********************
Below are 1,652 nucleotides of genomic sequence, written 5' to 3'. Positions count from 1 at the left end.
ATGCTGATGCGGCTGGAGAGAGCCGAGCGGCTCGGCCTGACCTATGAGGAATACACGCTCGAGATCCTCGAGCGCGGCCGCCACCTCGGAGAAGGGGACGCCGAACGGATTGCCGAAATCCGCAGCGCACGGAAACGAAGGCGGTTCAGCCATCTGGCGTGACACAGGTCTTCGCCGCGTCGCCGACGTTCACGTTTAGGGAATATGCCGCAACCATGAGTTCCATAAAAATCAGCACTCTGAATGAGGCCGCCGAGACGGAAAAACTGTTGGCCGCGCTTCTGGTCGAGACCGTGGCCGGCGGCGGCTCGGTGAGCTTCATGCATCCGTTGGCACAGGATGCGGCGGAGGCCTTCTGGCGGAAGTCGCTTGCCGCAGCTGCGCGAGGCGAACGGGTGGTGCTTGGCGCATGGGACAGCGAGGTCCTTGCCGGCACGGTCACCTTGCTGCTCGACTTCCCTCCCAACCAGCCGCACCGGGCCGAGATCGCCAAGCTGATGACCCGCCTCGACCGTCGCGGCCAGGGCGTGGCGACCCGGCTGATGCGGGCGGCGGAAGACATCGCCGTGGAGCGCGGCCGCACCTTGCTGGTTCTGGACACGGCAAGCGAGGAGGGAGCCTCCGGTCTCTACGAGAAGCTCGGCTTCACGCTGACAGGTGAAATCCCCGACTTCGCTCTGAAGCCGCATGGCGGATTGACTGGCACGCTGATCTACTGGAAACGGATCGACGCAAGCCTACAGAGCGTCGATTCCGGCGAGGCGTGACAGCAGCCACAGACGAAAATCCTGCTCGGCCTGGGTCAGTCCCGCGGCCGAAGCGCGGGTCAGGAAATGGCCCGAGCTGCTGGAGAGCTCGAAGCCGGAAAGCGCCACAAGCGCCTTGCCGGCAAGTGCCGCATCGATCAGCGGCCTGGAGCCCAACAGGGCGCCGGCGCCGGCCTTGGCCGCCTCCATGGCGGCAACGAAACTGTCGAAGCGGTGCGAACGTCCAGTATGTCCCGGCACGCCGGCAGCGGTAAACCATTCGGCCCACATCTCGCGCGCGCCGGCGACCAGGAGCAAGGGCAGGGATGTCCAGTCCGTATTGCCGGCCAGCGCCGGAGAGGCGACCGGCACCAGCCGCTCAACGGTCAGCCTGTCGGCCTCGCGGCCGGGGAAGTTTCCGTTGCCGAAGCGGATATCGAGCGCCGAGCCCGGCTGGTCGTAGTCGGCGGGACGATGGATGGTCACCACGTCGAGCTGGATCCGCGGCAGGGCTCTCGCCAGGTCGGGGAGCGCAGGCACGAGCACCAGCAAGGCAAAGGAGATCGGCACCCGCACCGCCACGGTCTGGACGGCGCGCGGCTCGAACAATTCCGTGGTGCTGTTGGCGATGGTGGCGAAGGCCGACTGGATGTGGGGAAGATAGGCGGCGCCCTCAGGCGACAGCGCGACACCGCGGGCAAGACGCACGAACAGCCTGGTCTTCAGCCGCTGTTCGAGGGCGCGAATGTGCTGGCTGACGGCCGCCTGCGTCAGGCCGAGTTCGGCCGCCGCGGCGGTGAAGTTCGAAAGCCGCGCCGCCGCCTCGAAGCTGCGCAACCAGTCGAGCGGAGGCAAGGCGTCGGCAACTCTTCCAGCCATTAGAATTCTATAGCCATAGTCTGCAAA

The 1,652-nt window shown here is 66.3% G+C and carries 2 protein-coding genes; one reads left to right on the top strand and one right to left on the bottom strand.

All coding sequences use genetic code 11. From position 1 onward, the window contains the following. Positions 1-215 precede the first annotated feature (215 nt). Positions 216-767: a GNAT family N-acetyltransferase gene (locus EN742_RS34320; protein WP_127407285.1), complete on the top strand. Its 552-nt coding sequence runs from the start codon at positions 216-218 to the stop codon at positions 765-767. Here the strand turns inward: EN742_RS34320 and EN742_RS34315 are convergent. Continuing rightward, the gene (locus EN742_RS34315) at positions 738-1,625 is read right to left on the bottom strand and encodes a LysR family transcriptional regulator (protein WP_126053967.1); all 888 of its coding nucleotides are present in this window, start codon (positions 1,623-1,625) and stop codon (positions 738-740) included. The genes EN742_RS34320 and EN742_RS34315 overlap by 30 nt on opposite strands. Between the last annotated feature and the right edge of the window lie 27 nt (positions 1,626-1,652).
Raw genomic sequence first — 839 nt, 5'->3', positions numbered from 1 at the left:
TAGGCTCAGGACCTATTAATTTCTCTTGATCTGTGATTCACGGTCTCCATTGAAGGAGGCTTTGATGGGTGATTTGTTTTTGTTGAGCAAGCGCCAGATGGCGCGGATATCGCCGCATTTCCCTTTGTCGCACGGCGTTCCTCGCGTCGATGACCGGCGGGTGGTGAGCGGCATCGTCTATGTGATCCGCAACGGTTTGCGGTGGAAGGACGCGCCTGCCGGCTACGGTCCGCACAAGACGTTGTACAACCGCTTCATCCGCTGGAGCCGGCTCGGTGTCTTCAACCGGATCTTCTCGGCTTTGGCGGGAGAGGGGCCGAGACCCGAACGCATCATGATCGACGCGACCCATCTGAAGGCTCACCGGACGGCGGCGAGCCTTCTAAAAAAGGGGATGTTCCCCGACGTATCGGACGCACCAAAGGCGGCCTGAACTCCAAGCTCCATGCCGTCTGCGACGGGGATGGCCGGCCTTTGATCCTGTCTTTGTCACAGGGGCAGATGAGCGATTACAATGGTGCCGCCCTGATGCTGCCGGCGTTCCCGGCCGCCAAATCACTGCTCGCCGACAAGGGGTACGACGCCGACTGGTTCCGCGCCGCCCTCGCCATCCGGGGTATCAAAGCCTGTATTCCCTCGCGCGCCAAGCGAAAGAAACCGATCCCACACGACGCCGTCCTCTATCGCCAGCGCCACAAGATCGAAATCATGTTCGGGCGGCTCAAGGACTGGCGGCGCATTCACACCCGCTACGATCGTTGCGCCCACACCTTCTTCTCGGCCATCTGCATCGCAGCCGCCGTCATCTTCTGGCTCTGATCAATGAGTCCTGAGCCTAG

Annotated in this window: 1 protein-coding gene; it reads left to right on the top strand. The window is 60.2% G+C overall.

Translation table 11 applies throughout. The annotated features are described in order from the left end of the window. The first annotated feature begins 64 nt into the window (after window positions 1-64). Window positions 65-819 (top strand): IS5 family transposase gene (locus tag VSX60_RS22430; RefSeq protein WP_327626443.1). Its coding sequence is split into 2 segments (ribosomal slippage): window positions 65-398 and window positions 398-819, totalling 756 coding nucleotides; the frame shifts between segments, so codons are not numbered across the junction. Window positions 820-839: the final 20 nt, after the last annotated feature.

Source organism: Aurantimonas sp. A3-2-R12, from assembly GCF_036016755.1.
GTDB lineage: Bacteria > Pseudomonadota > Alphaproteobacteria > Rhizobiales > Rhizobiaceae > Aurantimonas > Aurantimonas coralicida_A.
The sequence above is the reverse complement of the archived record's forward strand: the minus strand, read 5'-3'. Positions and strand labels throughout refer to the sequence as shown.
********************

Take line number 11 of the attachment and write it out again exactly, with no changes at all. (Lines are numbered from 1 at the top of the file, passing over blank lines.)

The sequence above is the reverse complement of the archived record's forward strand: the minus strand, read 5'-3'. Positions and strand labels throughout refer to the sequence as shown.